Skellig is one of those books that each reader will take something distinctly different from it. I'm not even sure I know what I took away from it. WaSkellig is one of those books that each reader will take something distinctly different from it. I'm not even sure I know what I took away from it. Was it a book about hope and faith? The mysteries of the great beyond? I'm not really sure, but given that I'm still thinking about it a couple of weeks after I read the book is a good sign that it did make me think.
Michael's life has been turned upside down. He's moved to a what was promising to be a shiny, new home but instead has found himself in a rundown house that is in need of severe renovations. He has moved away from his usual school, but has elected to take the bus across town to be able to still attend so he can be with his friends. Add to all this his little sister being born prematurely, and Michael finds that his mother and father may be a little too preoccupied to be able to pay much attention to him and he's forced to "understand" a lot when things aren't going as he thought they were going to. One day while exploring the ramshackle garage behind the house, Michael discovers what may or may not be a person under the spiderwebs and dead flies.
The only person that Michael feels confident in disclosing his secret to is his new friend Mina. Mina seems to understand what the man in the garage is and what he means, and together Michael and Mina help to bring him out into the open again.
I'm going to stop there. What makes the book so powerful is the discovery and journey you take with Michael and Mina as their lives begin to change as a result of the being in the garage. This is a reasonably fast read, so it won't take anyone long to finish it, but the story lingers far after you've finished reading it. David Almond gives you just enough of the pieces of the puzzle so that you can almost understand what's happening, but leaves everything just ambiguous enough so that you can reach your own conclusion without being weighed down by a finite answer. I don't usually like ambiguous storytelling; I generally like my story spelled out in black and white for me, but in this case, I'm happy to have my own thoughts on what the book means to me.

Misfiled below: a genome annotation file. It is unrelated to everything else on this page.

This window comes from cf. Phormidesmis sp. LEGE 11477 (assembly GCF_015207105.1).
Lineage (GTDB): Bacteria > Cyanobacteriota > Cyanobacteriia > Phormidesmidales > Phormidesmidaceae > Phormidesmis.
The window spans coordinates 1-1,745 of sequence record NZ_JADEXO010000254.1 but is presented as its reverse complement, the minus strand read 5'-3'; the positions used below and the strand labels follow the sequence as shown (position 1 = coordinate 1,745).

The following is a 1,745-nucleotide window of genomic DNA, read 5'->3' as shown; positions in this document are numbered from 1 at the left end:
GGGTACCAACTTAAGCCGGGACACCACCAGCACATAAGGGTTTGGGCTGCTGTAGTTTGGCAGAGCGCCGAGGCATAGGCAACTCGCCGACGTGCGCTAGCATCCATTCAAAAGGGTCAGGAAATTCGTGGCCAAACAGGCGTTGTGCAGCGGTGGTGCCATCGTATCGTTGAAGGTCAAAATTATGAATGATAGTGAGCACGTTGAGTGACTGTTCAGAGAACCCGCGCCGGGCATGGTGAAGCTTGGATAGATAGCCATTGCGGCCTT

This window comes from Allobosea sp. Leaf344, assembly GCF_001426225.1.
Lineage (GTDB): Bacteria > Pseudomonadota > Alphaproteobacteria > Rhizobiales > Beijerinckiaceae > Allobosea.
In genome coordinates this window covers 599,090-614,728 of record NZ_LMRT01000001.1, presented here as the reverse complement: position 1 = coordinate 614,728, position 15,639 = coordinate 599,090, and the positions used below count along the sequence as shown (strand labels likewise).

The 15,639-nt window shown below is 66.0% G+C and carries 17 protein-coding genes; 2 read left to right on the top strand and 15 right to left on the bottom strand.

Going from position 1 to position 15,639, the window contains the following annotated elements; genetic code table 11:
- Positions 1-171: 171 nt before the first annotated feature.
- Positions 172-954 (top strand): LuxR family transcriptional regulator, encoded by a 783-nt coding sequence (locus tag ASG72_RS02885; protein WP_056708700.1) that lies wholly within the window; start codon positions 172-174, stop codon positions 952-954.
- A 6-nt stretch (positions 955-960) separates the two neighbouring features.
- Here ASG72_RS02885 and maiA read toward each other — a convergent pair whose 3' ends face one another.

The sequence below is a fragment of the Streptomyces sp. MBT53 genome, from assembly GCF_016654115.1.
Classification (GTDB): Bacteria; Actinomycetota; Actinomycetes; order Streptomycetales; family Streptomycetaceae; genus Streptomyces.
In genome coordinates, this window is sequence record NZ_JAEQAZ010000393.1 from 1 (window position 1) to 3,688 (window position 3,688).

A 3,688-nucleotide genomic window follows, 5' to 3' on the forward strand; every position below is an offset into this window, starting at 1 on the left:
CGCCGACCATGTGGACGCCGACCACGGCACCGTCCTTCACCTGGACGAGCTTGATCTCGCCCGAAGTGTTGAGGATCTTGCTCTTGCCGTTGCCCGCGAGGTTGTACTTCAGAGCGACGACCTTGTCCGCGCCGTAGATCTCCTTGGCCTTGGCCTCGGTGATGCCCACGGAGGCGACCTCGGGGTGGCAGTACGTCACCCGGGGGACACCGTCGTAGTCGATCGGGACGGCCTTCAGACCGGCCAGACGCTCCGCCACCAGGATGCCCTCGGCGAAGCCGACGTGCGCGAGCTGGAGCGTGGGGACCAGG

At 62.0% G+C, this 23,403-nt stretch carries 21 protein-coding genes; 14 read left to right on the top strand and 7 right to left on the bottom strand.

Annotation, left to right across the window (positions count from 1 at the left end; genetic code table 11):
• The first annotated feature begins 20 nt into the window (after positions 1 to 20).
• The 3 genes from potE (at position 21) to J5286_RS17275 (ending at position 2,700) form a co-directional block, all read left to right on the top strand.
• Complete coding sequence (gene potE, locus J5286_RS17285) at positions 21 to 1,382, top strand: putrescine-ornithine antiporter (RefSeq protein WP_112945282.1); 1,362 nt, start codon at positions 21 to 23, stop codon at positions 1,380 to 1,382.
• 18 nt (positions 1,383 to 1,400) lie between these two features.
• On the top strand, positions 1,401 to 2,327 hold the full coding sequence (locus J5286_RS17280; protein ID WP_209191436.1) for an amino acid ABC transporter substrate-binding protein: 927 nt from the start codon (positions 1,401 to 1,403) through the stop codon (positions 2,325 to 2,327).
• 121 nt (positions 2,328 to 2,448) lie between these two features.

I really enjoyed this graphic novel. Neil Gaiman did a really admirable job of updating the history of the Eternals, but still remaining faithful to tI really enjoyed this graphic novel. Neil Gaiman did a really admirable job of updating the history of the Eternals, but still remaining faithful to the already existing mythology that Marvel built around them. If you are a new reader to the Eternals, you wouldn't feel lost, and if you are an old fan, you won't feel that the story has been changed all that much. John Romita Jr's art is spot on, as always, and his dynamic style fits the tone of the story perfectly.
Recommended. (More so if you're a fan of the Eternals than anything else.)...more
Gotham by Gaslight is a unique retelling of the Batman origin. This book was actually the starting point for DC's later Elseworlds series due to it'sGotham by Gaslight is a unique retelling of the Batman origin. This book was actually the starting point for DC's later Elseworlds series due to it's popularity. The Elseworlds series took their characters and reset them in time periods or circumstances different from their established histories and told one shot stories around these new ideas. The other interesting bit about this new (old) Batman story is that it can be considered a Steampunk Batman tale, before Steampunk was as popular as it is today.
Gotham by Gaslight follows the basic idea of Bruce Wayne/Batman's origin, with Bruce Wayne's family being murdered in front of him as a young boy and him later in life going out into the world to recreate himself into a force of good against evil as Batman. The difference here, however, is that this all takes place in the 1890s and his first adversary is Jack the Ripper. (This isn't spoiling anything. You learn that Jack the Ripper is in this book on the very first page.)
The real star of this book is the art by Mike Mignola. Fans of his Hellboy series will appreciate is dark and shadowy graphic sense, which ultimately lends itself perfectly to this tale. I think anybody who is a fan of Batman, or of Steampunk and is at least familiar with the Batman mythos, will find this quick read enjoyable. ...more